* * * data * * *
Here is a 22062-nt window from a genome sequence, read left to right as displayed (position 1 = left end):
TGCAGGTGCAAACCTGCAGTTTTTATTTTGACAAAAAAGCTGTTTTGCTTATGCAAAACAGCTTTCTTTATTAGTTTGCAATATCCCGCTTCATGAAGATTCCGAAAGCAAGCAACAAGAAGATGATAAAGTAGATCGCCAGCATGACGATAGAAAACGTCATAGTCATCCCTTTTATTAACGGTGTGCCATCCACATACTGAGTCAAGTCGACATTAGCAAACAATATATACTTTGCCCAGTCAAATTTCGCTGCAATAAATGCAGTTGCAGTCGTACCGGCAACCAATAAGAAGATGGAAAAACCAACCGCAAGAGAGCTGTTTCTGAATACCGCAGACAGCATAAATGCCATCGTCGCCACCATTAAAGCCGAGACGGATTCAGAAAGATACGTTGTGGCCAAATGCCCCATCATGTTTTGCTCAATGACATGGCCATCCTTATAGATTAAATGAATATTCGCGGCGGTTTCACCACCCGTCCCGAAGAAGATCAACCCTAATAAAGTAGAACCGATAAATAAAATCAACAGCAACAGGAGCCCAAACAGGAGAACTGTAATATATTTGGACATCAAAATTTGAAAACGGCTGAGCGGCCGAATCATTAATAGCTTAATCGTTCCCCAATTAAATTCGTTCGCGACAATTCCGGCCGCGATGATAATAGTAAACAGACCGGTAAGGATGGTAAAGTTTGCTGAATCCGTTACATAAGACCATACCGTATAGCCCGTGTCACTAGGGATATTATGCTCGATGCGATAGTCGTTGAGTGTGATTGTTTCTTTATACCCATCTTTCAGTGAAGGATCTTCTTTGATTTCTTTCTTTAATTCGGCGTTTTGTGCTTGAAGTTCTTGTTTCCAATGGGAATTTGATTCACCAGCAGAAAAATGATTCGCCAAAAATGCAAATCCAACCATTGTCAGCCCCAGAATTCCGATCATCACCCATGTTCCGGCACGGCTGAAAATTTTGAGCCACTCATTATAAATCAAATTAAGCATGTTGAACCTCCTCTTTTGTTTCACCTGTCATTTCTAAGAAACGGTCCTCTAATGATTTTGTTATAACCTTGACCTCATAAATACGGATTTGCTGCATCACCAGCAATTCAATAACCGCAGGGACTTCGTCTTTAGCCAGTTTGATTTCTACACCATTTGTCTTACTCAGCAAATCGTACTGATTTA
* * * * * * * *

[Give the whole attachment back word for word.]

Here is a 22062-nt window from a genome sequence, read left to right as displayed (position 1 = left end):
TGCAGGTGCAAACCTGCAGTTTTTATTTTGACAAAAAAGCTGTTTTGCTTATGCAAAACAGCTTTCTTTATTAGTTTGCAATATCCCGCTTCATGAAGATTCCGAAAGCAAGCAACAAGAAGATGATAAAGTAGATCGCCAGCATGACGATAGAAAACGTCATAGTCATCCCTTTTATTAACGGTGTGCCATCCACATACTGAGTCAAGTCGACATTAGCAAACAATATATACTTTGCCCAGTCAAATTTCGCTGCAATAAATGCAGTTGCAGTCGTACCGGCAACCAATAAGAAGATGGAAAAACCAACCGCAAGAGAGCTGTTTCTGAATACCGCAGACAGCATAAATGCCATCGTCGCCACCATTAAAGCCGAGACGGATTCAGAAAGATACGTTGTGGCCAAATGCCCCATCATGTTTTGCTCAATGACATGGCCATCCTTATAGATTAAATGAATATTCGCGGCGGTTTCACCACCCGTCCCGAAGAAGATCAACCCTAATAAAGTAGAACCGATAAATAAAATCAACAGCAACAGGAGCCCAAACAGGAGAACTGTAATATATTTGGACATCAAAATTTGAAAACGGCTGAGCGGCCGAATCATTAATAGCTTAATCGTTCCCCAATTAAATTCGTTCGCGACAATTCCGGCCGCGATGATAATAGTAAACAGACCGGTAAGGATGGTAAAGTTTGCTGAATCCGTTACATAAGACCATACCGTATAGCCCGTGTCACTAGGGATATTATGCTCGATGCGATAGTCGTTGAGTGTGATTGTTTCTTTATACCCATCTTTCAGTGAAGGATCTTCTTTGATTTCTTTCTTTAATTCGGCGTTTTGTGCTTGAAGTTCTTGTTTCCAATGGGAATTTGATTCACCAGCAGAAAAATGATTCGCCAAAAATGCAAATCCAACCATTGTCAGCCCCAGAATTCCGATCATCACCCATGTTCCGGCACGGCTGAAAATTTTGAGCCACTCATTATAAATCAAATTAAGCATGTTGAACCTCCTCTTTTGTTTCACCTGTCATTTCTAAGAAACGGTCCTCTAATGATTTTGTTATAACCTTGACCTCATAAATACGGATTTGCTGCATCACCAGCAATTCAATAACCGCAGGGACTTCGTCTTTAGCCAGTTTGATTTCTACACCATTTGTCTTACTCAGCAAATCGTACTGATTTA